History as subject to the eschaton
After discussing the modern notion of history, which assumes that all the events that transpire in time and space are fundamentally similar and therefore always to be understood in terms of analogy with other events with which the historian is already familiar, Moltmann notes that such a view of history is essentially incompatible with the Christian belief that Jesus Christ rose from the dead. Orthodox Christianity very much believes and proclaims that Jesus’ resurrection was an event that occurred in time and space, but not one analogous to other events. Therefore, an authentically Christian understanding of history must set aside the presuppositions of the modern, Enlightenment view and build instead on very different ones:
Only if the whole historical picture, contingency and continuity and all, could be shown to be in itself not necessary but contingent, should we come within sight of that which can be called the eschatologically new fact of the resurrection of Christ. The resurrection of Christ does not mean a possibility within the world and its history, but a new possibility altogether for the world, for existence and for history. Only when the world can be understood as contingent creation out of the freedom of God and ex nihilo—only on the basis of this contingent mundi—does the raising of Christ become intelligible as nova creatio. In view of what is meant and what is promised when we speak of the raising of Christ, it is therefore necessary to expose the profound irrationality of the rational cosmos of the modern, technico-scientific world. By the raising of Christ we do not mean a possible process in world history, but the eschatological process to which world history is subjected.1
Moltmann is correct here, and the implications are significant. Placing history (and thereby our experiences of the world) within a larger, eschatological framework relativizes and limits the authority of experiential similarity as a guiding principle. It is not the case that all things must be like what we already know. It is not the case that the world is now already fundamentally the way it will always be. Rather, the world is still on the way to its final form and final dynamic.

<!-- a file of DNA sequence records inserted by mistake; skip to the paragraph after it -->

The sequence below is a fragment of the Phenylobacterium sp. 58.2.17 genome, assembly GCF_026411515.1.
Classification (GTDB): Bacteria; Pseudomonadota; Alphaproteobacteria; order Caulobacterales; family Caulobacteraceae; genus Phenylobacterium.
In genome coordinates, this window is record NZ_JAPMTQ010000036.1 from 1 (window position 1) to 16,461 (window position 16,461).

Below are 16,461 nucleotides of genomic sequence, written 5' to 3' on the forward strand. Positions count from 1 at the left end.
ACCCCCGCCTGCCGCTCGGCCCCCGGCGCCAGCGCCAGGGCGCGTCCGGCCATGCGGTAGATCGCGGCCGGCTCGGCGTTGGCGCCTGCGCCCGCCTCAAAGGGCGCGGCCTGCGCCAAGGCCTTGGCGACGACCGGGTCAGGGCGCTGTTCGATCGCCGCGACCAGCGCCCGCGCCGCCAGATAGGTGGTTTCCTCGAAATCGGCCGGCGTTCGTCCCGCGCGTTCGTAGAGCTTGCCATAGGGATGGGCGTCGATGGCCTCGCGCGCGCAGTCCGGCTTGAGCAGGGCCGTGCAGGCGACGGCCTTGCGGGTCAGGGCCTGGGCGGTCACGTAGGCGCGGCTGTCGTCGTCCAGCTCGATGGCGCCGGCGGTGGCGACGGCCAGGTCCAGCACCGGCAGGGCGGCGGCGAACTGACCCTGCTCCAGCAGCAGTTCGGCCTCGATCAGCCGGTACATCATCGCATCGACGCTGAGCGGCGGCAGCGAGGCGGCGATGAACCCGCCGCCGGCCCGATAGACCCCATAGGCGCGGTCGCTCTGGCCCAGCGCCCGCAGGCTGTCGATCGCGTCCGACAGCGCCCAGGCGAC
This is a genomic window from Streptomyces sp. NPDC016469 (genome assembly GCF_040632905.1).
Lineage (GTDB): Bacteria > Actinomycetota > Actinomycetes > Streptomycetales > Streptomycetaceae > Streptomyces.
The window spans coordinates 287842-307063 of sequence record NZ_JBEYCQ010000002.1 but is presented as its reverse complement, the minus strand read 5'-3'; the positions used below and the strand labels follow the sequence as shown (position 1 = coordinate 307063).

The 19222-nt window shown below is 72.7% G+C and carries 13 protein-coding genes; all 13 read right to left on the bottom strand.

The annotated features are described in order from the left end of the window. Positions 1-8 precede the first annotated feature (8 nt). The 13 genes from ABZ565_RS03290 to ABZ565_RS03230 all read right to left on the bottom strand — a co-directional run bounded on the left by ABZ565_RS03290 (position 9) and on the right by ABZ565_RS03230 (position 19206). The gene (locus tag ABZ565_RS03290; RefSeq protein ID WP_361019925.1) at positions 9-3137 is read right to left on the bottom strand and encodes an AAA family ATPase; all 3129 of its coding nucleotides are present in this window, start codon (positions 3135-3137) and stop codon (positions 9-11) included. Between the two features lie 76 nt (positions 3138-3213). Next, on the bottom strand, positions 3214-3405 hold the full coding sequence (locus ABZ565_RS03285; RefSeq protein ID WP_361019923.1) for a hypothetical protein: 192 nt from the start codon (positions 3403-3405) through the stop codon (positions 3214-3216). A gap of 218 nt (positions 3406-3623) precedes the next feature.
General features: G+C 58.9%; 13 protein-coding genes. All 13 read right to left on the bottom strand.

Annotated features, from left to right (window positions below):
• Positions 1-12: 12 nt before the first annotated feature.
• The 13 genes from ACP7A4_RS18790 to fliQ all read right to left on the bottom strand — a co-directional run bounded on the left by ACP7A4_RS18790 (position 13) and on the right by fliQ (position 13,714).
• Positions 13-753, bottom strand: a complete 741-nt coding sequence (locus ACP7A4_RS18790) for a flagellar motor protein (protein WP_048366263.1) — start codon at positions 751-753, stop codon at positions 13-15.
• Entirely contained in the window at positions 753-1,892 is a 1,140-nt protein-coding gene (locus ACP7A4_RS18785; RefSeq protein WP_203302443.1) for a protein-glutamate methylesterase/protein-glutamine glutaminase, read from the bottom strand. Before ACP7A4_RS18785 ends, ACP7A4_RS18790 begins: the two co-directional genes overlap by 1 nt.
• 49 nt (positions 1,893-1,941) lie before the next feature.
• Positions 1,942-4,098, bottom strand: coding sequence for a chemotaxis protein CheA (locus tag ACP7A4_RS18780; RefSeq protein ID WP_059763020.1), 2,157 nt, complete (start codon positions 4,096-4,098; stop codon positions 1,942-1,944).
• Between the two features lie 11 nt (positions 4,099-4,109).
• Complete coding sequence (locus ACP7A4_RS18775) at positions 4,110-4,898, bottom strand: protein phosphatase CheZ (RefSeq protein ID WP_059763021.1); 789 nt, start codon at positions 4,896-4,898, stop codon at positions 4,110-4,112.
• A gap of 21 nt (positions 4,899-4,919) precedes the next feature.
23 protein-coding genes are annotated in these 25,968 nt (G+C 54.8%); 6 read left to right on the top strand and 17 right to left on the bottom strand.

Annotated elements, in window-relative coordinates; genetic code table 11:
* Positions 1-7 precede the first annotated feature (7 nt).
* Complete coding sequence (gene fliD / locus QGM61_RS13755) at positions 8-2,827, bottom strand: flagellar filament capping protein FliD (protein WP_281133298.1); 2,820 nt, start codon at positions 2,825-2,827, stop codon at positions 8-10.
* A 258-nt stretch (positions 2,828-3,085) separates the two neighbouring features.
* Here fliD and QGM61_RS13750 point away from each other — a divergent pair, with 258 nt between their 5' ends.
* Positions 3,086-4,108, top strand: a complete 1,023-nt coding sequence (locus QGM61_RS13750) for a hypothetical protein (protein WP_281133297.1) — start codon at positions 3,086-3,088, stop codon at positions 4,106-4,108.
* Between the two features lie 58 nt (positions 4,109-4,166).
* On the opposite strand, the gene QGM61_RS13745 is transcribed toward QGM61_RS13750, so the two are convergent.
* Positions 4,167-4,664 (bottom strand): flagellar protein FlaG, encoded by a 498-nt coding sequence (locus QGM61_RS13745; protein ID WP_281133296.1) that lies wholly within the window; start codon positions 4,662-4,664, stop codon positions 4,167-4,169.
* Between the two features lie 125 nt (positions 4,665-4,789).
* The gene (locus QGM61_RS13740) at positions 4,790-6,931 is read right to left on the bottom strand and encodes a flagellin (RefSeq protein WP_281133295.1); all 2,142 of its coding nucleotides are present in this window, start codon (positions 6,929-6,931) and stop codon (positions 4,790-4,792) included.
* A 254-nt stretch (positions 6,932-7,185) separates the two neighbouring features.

Now, we can also look at Jesus’ resurrection and see that there is much continuity between what was and what will be. The new creation is not a different creation but a transformation of this self-same creation we are part of now. The radical newness of the resurrection does not negate history and historical processes. Instead, it becomes part of history from the moment of its unprecedented occurrence. Moltmann does not address this latter aspect in this quotation (indeed, it is not a theme he pays much attention to in general, preferring as he does to emphasize the “otherness” of the eschatological intervention into history rather than the integration of that intervention into the history it invades), but the implication remains. If history is subjected to an eschatological process, then history has been, is now being, and will continue to be shaped by the eschaton. Conversely, therefore, the eschaton does not simply stand over against history. Eschatological reality becomes integrally involved in history any and every time it occurs. Whenever and in whatever way God acts in history to create conditions that more closely resemble his ultimate, eschatological goal for creation, those eschatologically directed events become part of the shape and course of history.
Thus we see the essential dynamic of Christian faith: God must act in history, but also God acts in history. Christians, however devoted we may be to God’s purposes, cannot bring the eschaton to pass in this world by our efforts. But when he acts and as he acts, Christians are able to participate in the reality that his actions bring into being, and even to further their effects. Only God can enact his reign in our world, but when he does, he calls us to help.